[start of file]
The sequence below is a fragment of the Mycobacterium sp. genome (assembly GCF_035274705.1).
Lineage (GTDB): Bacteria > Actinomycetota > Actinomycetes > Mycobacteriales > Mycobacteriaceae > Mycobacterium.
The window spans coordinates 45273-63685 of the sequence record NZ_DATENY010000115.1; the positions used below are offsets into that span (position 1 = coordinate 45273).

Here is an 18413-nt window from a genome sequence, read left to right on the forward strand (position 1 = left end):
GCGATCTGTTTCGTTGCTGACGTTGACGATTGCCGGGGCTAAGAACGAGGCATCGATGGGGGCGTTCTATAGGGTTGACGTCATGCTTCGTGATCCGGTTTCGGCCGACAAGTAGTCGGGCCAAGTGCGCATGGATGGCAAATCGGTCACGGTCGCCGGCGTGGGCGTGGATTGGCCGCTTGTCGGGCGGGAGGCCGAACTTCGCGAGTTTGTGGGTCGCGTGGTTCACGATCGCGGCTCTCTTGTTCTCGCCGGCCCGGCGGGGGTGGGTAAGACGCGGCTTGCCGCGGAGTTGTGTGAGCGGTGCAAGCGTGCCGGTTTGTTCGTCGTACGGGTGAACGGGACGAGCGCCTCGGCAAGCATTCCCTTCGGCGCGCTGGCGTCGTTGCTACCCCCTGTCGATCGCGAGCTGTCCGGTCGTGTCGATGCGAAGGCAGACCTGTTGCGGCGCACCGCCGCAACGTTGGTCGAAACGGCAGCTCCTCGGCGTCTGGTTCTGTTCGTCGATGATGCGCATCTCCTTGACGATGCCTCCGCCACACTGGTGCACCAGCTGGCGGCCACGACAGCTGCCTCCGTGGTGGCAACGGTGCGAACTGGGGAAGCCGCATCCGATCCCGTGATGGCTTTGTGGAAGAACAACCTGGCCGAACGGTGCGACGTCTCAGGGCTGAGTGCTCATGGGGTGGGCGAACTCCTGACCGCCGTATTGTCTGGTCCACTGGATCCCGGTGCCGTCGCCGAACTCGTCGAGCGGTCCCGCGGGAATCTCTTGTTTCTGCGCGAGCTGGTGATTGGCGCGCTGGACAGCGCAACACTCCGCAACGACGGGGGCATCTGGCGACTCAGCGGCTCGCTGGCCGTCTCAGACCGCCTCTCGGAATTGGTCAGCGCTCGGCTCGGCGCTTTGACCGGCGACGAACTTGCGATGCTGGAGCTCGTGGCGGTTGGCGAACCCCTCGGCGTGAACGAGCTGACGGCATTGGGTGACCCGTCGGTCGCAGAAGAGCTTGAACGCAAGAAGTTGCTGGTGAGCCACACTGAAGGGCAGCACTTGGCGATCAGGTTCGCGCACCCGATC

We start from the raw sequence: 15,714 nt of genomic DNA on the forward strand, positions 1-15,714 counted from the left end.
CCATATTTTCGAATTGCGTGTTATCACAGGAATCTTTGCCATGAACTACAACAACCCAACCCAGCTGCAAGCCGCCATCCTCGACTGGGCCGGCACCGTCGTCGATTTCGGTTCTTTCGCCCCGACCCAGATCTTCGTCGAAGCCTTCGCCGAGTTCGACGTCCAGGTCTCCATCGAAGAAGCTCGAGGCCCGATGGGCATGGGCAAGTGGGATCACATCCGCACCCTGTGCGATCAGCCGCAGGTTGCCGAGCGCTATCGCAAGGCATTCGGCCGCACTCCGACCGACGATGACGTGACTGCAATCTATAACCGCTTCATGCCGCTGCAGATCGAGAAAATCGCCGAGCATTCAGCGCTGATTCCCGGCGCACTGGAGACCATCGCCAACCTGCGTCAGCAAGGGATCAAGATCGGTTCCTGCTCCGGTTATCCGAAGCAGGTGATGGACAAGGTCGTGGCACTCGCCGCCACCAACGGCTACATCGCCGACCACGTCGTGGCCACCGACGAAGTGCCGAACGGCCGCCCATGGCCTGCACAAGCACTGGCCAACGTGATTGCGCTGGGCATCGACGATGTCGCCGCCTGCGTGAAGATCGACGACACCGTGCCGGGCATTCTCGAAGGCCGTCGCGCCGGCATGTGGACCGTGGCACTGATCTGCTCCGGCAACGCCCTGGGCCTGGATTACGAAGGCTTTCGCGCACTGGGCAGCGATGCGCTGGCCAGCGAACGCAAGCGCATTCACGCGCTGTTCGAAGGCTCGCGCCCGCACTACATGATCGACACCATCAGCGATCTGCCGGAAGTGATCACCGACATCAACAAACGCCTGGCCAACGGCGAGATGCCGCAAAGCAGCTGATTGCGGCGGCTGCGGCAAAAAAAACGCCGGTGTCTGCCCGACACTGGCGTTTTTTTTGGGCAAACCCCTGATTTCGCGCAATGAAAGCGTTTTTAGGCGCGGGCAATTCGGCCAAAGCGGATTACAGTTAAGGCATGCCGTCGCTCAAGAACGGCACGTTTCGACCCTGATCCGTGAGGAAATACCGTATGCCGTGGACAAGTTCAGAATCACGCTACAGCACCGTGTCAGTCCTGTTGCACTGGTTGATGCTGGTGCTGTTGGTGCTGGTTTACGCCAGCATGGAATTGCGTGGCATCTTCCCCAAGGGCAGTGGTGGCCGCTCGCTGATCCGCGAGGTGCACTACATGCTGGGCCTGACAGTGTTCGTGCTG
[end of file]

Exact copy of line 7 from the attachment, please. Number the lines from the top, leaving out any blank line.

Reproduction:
CCATATTTTCGAATTGCGTGTTATCACAGGAATCTTTGCCATGAACTACAACAACCCAACCCAGCTGCAAGCCGCCATCCTCGACTGGGCCGGCACCGTCGTCGATTTCGGTTCTTTCGCCCCGACCCAGATCTTCGTCGAAGCCTTCGCCGAGTTCGACGTCCAGGTCTCCATCGAAGAAGCTCGAGGCCCGATGGGCATGGGCAAGTGGGATCACATCCGCACCCTGTGCGATCAGCCGCAGGTTGCCGAGCGCTATCGCAAGGCATTCGGCCGCACTCCGACCGACGATGACGTGACTGCAATCTATAACCGCTTCATGCCGCTGCAGATCGAGAAAATCGCCGAGCATTCAGCGCTGATTCCCGGCGCACTGGAGACCATCGCCAACCTGCGTCAGCAAGGGATCAAGATCGGTTCCTGCTCCGGTTATCCGAAGCAGGTGATGGACAAGGTCGTGGCACTCGCCGCCACCAACGGCTACATCGCCGACCACGTCGTGGCCACCGACGAAGTGCCGAACGGCCGCCCATGGCCTGCACAAGCACTGGCCAACGTGATTGCGCTGGGCATCGACGATGTCGCCGCCTGCGTGAAGATCGACGACACCGTGCCGGGCATTCTCGAAGGCCGTCGCGCCGGCATGTGGACCGTGGCACTGATCTGCTCCGGCAACGCCCTGGGCCTGGATTACGAAGGCTTTCGCGCACTGGGCAGCGATGCGCTGGCCAGCGAACGCAAGCGCATTCACGCGCTGTTCGAAGGCTCGCGCCCGCACTACATGATCGACACCATCAGCGATCTGCCGGAAGTGATCACCGACATCAACAAACGCCTGGCCAACGGCGAGATGCCGCAAAGCAGCTGATTGCGGCGGCTGCGGCAAAAAAAACGCCGGTGTCTGCCCGACACTGGCGTTTTTTTTGGGCAAACCCCTGATTTCGCGCAATGAAAGCGTTTTTAGGCGCGGGCAATTCGGCCAAAGCGGATTACAGTTAAGGCATGCCGTCGCTCAAGAACGGCACGTTTCGACCCTGATCCGTGAGGAAATACCGTATGCCGTGGACAAGTTCAGAATCACGCTACAGCACCGTGTCAGTCCTGTTGCACTGGTTGATGCTGGTGCTGTTGGTGCTGGTTTACGCCAGCATGGAATTGCGTGGCATCTTCCCCAAGGGCAGTGGTGGCCGCTCGCTGATCCGCGAGGTGCACTACATGCTGGGCCTGACAGTGTTCGTGCTG